Random Money Hacks That I Do!

Singapore is an expensive country, I won’t lie. But, there are very simple and sneaky ways of cutting costs and useful money hacks that makes Singapore that little bit less expensive.

  • Buying Stuff on Shopee and TaoBao

To me, this seems like an obvious one, but I noticed that loads of people don’t do this. I think maybe people think that, because most of the stock comes from China, it won’t be good quality…but that’s not the case! I’ll tell you a little story. I’m getting married in a month (just ROM, the real ceremony will be next year in Malta), and I wanted a dress. I found a beautiful blingy dress in Far East Plaza…$300. I got the exact same dress from TaoBao for less than $70! And I don’t mean it was a good knock-off…I mean it was exactly the same! What a steal.

  • Doing My Nails at Home

This leads on from my previous point of buying stuff on Shopee…over circuit breaker last year I taught myself how to do manicures, gels, extensions, the whole thing. Getting your nails done in a salon in SG can be very expensive, especially when you want gems or patterns done. So, I decided to take matters into my own hands and learnt to do it myself. I bought a lamp and a kit off of Shopee and now I always buy my nail accessories from there; there’s so much choice and they’re so cheap. I save hundreds of dollars (maybe even a thousand!) doing mani-pedis at home.

  • Using Fave or Entertainer

These apps are great when you know you have an activity or meal coming up that you know might be expensive. Entertainer is great for restaurants and Fave is great for activities, such as boat rental, massages, haircuts, museum tickets…you name it! You can buy tickets from these websites at discounted price instead of buying directly from the attractions or restaurants themselves. One thing I will say is that meals and restaurants are a safe bet, sometimes it’s a bit hit and miss with treatments. Top Tip: get used to hearing the hard sell.

  • Shop at MBS

Ok, now you’re probably thinking- erm, Danni, Marina Bay Sands is very expensive, why are you suggesting I shop there? Well, here’s what I do; I got an MBS membership card, it’s free to sign up. Then, every time I buy something in one of the shops, I collect points. The points wrack up very quickly, and I spend the points when I do a slightly bigger shop. I normally shop at places like Sephora and Zara; these shops aren’t as pricey as the other shops at MBS but I get the extra bonus points instead of shopping in say Orchard or Somerset. Not only that, pro-tip! If you shop at Sephora too you can wrack up Sephora points and MBS points at the same time! You can also use these points at the restaurants too!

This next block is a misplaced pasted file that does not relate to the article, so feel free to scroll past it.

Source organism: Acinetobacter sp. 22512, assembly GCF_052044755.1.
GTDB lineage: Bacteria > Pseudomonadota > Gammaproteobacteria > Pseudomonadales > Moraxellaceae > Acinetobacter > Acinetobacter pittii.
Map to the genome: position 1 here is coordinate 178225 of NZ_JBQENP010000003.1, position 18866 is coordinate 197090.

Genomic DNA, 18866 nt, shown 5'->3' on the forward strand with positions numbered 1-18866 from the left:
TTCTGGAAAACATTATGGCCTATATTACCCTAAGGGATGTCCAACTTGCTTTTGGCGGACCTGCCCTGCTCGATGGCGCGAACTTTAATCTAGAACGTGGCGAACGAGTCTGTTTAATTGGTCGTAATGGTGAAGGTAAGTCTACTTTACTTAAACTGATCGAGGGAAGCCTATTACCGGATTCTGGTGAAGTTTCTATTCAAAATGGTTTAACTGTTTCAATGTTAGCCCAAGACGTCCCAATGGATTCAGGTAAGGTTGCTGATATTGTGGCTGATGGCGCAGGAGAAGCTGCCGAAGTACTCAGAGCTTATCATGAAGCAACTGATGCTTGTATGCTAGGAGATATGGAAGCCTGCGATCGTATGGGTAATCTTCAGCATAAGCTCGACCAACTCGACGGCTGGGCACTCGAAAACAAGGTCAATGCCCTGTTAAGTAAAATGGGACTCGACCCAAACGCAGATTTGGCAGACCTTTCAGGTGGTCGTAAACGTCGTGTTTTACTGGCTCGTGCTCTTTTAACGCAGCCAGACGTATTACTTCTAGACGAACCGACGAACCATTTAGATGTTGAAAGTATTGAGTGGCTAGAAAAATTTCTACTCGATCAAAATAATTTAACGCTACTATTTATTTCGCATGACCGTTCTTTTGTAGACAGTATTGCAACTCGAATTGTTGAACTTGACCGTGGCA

• Buy Fruit at Night

I stopped buying fruit off RedMart when I realised, they either went bad very quickly or took weeks to ripen. So now I buy fruit from those local fruit stalls. This tip is especially great for durian but it works for all fruit- the vendors always drop the prices drastically at night. This is because they don’t want to have to throw all their stock away at the end of the night. This means you also have a better chance for bartering.

  • TimeZone

Yes, yes, you’ve heard me go on about this place loads- I love TimeZone. If you love games and want to win some good stuff, this place is great. The kitchen items here are particularly great. Instead of buying expensive slow cookers, grills and hot pots, I got all mine from TimeZone! The coffee machine is next on my list.

So, there you have it, 6 random things I do to save money. These hacks may not work for everyone, but tis is what I do and it works for me. I hope it helps somewhat and you can take away something useful from this!

You Could Be Paying 4 Times Too Much For Insurance!

Hospital plans are an absolute must in Singapore; with the average hospital bill being approximately $40,000, you must ensure that you are covered. Many expats want an international plan, as it often seems like there are more benefits. But, did you know that most international plans are around 4 times the price of local ones?

For the past two years (I can’t believe it’s been that long), we have been unable to leave Singapore due to Covid-19. This means that less people are able to travel freely to their home countries or on holiday, so why pay for an international insurance policy during this period?